Dr. Phil says the most important thing was for Melissa to stop blaming herself. "We had to clear something day one, minute one," he says. "You didn't do anything wrong. You didn't kill anybody. You didn't hurt anybody. You didn't hide anything. You have no complicity in this whatsoever."
Melissa says the truth clicked for her during the retreat. "He was my father and didn't have a conscience; he didn't show remorse for the victims," she says. "I took it upon myself to feel that burden, that guilt, for him, and I didn't realize I did that."
One of the hardest things about accepting the truth of her father, Melissa says, is reconciling the fact that he was a murderer with her memories of him as a dad. "I have memories of him playing with me, picking me up, spinning me around," she says. "Then to see that he was a stone-cold killer, I can't fuse the two together."
Still, Melissa admits she saw glimpses of evil in her father when she was very young. "I was just a child when he took my kittens from me. He took the little tails and pinned them on the clothesline, and I watched them scratching at each other, trying to get down, and I couldn't stop it," she says. "As I got older, I started to put two and two together."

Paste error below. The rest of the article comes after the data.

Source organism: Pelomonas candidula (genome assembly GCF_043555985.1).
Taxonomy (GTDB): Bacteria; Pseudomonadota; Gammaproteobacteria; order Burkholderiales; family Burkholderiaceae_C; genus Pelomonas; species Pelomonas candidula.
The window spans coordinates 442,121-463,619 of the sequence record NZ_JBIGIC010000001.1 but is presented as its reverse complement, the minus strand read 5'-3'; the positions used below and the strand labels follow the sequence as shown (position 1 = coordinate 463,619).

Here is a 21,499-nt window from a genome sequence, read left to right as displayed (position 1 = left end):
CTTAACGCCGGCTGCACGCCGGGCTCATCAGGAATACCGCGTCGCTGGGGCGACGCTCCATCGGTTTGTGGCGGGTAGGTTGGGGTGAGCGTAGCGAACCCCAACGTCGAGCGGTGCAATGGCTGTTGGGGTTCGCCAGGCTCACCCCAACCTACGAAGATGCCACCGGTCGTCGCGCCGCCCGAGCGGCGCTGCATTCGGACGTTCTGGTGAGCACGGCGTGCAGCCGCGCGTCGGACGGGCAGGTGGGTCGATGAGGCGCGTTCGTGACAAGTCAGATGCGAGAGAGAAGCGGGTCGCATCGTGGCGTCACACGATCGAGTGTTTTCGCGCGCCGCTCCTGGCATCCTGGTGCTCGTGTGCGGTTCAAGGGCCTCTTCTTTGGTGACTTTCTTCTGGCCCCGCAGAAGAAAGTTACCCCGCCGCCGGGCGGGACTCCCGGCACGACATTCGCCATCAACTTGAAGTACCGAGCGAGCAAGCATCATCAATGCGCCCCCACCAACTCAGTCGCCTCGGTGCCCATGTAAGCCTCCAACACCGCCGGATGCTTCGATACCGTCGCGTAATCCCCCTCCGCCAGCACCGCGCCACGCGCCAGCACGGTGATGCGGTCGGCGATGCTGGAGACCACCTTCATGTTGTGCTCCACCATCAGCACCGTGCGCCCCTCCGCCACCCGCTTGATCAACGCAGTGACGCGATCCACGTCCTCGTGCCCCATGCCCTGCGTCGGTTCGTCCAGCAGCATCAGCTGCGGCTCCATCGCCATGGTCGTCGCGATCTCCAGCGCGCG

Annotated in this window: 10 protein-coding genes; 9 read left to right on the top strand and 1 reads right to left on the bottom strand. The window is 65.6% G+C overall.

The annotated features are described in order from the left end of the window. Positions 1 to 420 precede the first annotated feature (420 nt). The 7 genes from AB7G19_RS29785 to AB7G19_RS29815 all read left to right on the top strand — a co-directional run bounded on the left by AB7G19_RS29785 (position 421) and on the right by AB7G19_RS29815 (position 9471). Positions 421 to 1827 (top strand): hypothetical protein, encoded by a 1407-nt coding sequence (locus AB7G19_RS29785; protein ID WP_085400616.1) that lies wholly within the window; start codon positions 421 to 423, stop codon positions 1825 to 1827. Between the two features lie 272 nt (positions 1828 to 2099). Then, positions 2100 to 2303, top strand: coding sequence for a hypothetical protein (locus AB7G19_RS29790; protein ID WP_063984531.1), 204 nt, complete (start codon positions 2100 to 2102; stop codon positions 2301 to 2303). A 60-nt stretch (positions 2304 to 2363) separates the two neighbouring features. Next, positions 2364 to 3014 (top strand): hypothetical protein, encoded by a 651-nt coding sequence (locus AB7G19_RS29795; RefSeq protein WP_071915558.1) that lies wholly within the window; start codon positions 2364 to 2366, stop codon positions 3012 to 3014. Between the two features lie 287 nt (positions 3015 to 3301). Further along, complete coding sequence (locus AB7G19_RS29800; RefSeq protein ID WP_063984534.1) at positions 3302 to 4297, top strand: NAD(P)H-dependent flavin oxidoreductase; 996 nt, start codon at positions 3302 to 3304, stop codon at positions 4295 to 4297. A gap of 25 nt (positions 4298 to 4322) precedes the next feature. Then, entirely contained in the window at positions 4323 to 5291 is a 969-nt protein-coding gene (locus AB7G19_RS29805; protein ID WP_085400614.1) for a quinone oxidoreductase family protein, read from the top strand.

Melissa's parents divorced before the killings began, but she says she got a sick feeling whenever her father came to visit.
"His appearances to visit us were so random. He would never call or tell us. But I'd have this instinct that my father was coming. It was like a form of anxiety," she says. "It would start building and building, and I would tell my mom: 'I know Dad's coming. He's going to visit us.' But when I was around him, I felt this intense stomach-turning feeling."
The last time Melissa saw her father was just before her 16th birthday. "We went to a restaurant, and we were having a normal father-daughter conversation. ... Then the conversation turned to, 'Melissa, I have something to tell you, but you'll tell the police,'" she says. "I didn't know what it was. I thought maybe stealing. I thought misdemeanors. I wasn't thinking murder. I went to the bathroom and tried to calm myself down. I went back to the booth, I sat down, and we resumed normal conversation."